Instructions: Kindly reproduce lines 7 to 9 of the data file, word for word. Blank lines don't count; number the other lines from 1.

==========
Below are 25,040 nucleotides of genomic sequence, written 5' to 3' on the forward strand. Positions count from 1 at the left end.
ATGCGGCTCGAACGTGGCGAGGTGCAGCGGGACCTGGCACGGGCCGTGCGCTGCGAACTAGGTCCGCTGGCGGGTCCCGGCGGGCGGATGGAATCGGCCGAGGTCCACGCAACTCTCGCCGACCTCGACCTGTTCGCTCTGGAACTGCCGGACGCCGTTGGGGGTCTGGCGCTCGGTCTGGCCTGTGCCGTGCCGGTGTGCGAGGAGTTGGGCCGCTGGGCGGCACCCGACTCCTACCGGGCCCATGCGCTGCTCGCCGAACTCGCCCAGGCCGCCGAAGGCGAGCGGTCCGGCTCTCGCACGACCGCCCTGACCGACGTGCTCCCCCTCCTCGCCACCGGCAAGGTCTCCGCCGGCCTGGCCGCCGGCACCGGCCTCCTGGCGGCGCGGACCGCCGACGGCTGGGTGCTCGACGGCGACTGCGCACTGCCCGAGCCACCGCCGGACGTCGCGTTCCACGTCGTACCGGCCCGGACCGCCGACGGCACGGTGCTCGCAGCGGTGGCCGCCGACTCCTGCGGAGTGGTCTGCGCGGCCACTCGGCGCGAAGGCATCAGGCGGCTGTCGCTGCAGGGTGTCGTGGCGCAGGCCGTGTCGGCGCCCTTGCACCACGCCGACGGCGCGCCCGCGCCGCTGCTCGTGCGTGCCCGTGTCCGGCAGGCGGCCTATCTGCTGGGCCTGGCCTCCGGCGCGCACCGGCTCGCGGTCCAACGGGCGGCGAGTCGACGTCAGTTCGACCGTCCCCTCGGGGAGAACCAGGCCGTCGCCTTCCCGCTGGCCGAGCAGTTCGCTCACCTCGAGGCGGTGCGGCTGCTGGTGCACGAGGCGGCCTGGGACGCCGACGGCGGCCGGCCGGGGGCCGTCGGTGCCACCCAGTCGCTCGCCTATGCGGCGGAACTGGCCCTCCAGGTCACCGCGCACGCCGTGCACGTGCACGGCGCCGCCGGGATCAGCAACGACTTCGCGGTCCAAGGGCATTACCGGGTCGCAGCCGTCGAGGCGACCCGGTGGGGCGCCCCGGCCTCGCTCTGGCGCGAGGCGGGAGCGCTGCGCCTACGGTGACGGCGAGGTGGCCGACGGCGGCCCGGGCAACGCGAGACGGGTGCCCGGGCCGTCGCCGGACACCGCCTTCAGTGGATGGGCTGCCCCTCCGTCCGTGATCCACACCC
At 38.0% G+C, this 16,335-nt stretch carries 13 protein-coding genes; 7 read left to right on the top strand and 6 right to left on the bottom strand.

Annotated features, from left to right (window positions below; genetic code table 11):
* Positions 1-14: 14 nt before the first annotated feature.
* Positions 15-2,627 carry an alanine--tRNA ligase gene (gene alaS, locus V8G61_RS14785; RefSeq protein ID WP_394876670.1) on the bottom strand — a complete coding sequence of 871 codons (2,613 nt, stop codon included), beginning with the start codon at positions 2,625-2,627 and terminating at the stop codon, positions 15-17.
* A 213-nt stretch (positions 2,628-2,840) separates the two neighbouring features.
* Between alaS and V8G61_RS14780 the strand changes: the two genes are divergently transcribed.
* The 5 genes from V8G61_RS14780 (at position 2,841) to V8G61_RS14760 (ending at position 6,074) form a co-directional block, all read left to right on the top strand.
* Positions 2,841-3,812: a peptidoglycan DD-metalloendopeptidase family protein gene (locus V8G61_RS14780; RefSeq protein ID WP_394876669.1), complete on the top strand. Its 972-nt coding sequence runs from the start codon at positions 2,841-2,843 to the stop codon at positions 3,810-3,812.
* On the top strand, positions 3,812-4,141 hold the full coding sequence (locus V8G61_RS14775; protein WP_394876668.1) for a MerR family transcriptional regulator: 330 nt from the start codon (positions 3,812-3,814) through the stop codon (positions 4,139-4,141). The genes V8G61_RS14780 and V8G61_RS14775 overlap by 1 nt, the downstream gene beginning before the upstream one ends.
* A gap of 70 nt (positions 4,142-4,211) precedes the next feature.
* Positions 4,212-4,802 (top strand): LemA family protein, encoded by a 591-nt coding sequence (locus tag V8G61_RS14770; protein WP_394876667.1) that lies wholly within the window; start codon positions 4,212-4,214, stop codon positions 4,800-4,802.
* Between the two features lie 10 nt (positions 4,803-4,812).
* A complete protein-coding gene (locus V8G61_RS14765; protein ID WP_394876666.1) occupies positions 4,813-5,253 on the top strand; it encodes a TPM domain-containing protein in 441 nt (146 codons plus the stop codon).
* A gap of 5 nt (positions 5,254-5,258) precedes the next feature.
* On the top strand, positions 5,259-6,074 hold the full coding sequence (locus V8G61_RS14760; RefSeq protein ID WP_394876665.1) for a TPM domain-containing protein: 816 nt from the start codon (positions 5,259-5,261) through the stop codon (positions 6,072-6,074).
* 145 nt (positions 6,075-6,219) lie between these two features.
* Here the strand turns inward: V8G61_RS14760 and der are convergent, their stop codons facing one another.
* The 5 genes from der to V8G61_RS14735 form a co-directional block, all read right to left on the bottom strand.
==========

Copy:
* A 213-nt stretch (positions 2,628-2,840) separates the two neighbouring features.
* Between alaS and V8G61_RS14780 the strand changes: the two genes are divergently transcribed.
* The 5 genes from V8G61_RS14780 (at position 2,841) to V8G61_RS14760 (ending at position 6,074) form a co-directional block, all read left to right on the top strand.